Solar Hot Water Heating Systems for Your Home

With the proper panels, collectors, and system type, a solar hot water heater will benefit the planet and your wallet.

  • The National Renewable Energy Laboratory rates the majority of the United States as “Very Good” or “Excellent” for modern solar thermal technology.
    Chart courtesy The National Renewable Energy Labratory
  • West Texas reader A. Ohl built an ICS batch heater to regularly supply 100 percent of household needs.
    Photo by A. Ohl
  • Attractive solar PV and thermal collectors make use of otherwise wasted roof space.
    Photo by Jason Kalmbach/Fotolia
  • Neighbors can coordinate their hot water supply by using shared pad-mounted collectors.
    Photo by Topten22Photo/Fotolia
  • You can easily incorporate solar into your existing residential structure and design. The fittings, pump, storage tank, and expansion tank for a small drainback system take up minimal space.
    Photo by Bob Ramlow
  • The DIY option is the perfect challenge for a creative builder with plumbing and wiring skills.
    Photo courtesy Ben Root Home Power Magazine
  • A solar thermal system adds a surprising amount of curb appeal to a roof.
    Photo courtesy Ben Root Home Power Magazine

Solar thermal systems have been the water-heating method of choice for homes near the equator for decades — back when many North Americans relied on a woodburning stove and kettle! Spared the threat of freezing, “batch” equatorial systems are simple, cheap, and effective. North Americans also have a long history with solar hot water, but wintertime freezes — found in much of the United States and Canada — forced the development of freeze-ready “flat-plate” collectors, which went mainstream in California and Florida in the 1970s. Today, the innovative solar thermal industry produces highly efficient models capable of heating water as far north as the Arctic Circle! As a solar water heating system installer, I’ve met hundreds of people who’ve turned to solar water heating as a way to save money and to reduce their carbon footprint.

The solar thermal systems that I promote provide a return on investment between 5 and 15 percent, depending on the type of fuel you’re replacing, your location, and which state utility incentives are available. A residential solar water heater will offset greenhouse gas emissions by three-quarters of a ton of carbon dioxide every year — the equivalent of an average driver cutting 1,300 miles from their annual commute. Moreover, solar water heaters qualify for the 30 percent federal tax credit until 2020, so the time to install is now!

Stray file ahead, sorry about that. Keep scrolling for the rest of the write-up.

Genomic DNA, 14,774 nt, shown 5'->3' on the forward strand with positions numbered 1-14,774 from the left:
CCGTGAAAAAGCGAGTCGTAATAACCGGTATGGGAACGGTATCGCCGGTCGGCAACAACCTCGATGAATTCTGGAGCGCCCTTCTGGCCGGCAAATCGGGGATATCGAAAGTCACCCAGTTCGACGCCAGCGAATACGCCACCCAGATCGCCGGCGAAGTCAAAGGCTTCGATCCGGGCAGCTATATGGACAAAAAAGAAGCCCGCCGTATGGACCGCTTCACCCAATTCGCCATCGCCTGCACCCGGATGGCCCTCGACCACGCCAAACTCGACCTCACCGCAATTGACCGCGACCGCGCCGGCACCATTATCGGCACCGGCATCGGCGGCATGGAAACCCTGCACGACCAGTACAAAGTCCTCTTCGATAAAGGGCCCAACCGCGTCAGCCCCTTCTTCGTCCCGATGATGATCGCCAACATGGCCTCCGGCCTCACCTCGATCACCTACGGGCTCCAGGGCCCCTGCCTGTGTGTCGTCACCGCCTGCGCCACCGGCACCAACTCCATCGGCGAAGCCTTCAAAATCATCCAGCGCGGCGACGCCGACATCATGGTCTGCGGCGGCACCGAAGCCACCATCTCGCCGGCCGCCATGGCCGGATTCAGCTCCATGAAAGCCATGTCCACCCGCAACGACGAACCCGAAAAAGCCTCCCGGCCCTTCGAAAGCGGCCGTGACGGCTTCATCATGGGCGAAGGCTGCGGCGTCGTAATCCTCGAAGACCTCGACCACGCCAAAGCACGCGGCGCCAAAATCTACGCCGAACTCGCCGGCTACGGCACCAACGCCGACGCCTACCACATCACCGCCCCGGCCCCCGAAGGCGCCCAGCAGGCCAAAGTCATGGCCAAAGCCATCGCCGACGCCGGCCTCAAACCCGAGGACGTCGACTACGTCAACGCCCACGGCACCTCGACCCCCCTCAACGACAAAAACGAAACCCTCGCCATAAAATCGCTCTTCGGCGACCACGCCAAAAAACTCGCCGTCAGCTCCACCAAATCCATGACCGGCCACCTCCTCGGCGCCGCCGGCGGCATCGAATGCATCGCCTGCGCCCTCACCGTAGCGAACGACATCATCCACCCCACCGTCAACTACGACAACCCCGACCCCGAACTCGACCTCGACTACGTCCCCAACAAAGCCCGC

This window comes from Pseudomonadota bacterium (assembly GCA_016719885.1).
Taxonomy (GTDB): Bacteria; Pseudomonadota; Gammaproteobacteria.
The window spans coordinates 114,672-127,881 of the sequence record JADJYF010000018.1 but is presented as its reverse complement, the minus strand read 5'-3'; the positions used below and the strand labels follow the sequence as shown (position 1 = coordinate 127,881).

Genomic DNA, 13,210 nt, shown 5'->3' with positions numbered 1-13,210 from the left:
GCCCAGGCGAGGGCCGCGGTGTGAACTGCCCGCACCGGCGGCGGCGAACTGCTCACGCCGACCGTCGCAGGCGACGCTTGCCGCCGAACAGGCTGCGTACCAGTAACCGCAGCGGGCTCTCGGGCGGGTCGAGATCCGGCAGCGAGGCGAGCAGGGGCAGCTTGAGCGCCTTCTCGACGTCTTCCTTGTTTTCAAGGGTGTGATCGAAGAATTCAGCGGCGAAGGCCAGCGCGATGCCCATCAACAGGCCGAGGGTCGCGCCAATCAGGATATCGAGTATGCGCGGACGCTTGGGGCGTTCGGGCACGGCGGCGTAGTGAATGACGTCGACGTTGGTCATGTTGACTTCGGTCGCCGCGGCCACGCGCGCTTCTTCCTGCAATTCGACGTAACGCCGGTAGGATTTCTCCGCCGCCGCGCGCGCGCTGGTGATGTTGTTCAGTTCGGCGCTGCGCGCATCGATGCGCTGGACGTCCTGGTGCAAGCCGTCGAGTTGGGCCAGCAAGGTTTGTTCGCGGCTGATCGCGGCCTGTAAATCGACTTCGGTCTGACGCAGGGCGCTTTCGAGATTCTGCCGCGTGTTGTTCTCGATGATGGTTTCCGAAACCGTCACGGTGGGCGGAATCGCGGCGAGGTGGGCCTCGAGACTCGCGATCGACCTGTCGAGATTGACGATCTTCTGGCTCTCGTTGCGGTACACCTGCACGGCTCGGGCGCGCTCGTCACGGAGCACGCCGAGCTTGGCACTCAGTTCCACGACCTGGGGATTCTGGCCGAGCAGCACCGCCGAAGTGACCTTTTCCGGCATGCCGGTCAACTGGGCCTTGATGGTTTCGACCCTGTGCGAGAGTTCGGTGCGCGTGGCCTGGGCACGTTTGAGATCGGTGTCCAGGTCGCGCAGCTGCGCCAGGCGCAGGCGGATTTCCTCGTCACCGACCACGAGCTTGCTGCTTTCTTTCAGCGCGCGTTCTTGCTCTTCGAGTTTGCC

If your plumbing and wiring skills are up to snuff — and code — you’ll have no trouble assembling a solar water heater for your home. For everyone else, a commercially available system is the best recourse. This article will present four initial steps to take and the general options to consider when shopping for solar thermal systems.

Step 1: Reduce Hot Water Consumption

Your first step toward hot water self-sufficiency is to reduce waste. Address your household’s water-wasting habits. Shut off the hot water when shaving, soaping up, and rinsing the dishes; better yet, embrace the thrill of a cold shower! Insulate as many hot water pipes in your home as possible. Mineral wool and fiberglass insulation are ideal for high-heat applications, such as indoor solar piping, and polyethylene is recommended for temperatures up to 180 degrees Fahrenheit. Finally, choose high-efficiency washing machines and dishwashers, and low-flow showerheads and faucet aerators to reduce demand.

Step 2: Choose a Solar Water Heating System Size and Site

After reducing waste and determining your hot water needs, you’ll need to size the best system for your household and your wallet. Solar water heaters rarely provide 100 percent of household hot-water needs — there are just too many cloudy days during the year, especially at my home in Wisconsin. Instead, solar thermal systems typically provide 50 to 75 percent of your annual load depending on location and season. Check with a local solar specialist about what to expect in your area.

Whichever capacity you choose, you’ll need a separate solar storage tank and backup water heater — the same tank can’t do both jobs efficiently. Collectors are typically mounted on a roof, but you can also mount them on the ground near a dwelling. Wherever you choose to site them, remember that collector boxes are highly vulnerable to wind — make sure they’re securely braced and fastened!

8/12/2016 9:54:11 AM

Here's my self installed PV pumped SHW system, cost $1100, working fine for 36 years now, just replaced an expansion tank and changed fluid twice.



Fall 2021!

Put your DIY skills to the test throughout November. We’re mixing full meal recipes in jars, crafting with flowers, backyard composting, cultivating mushrooms, and more!


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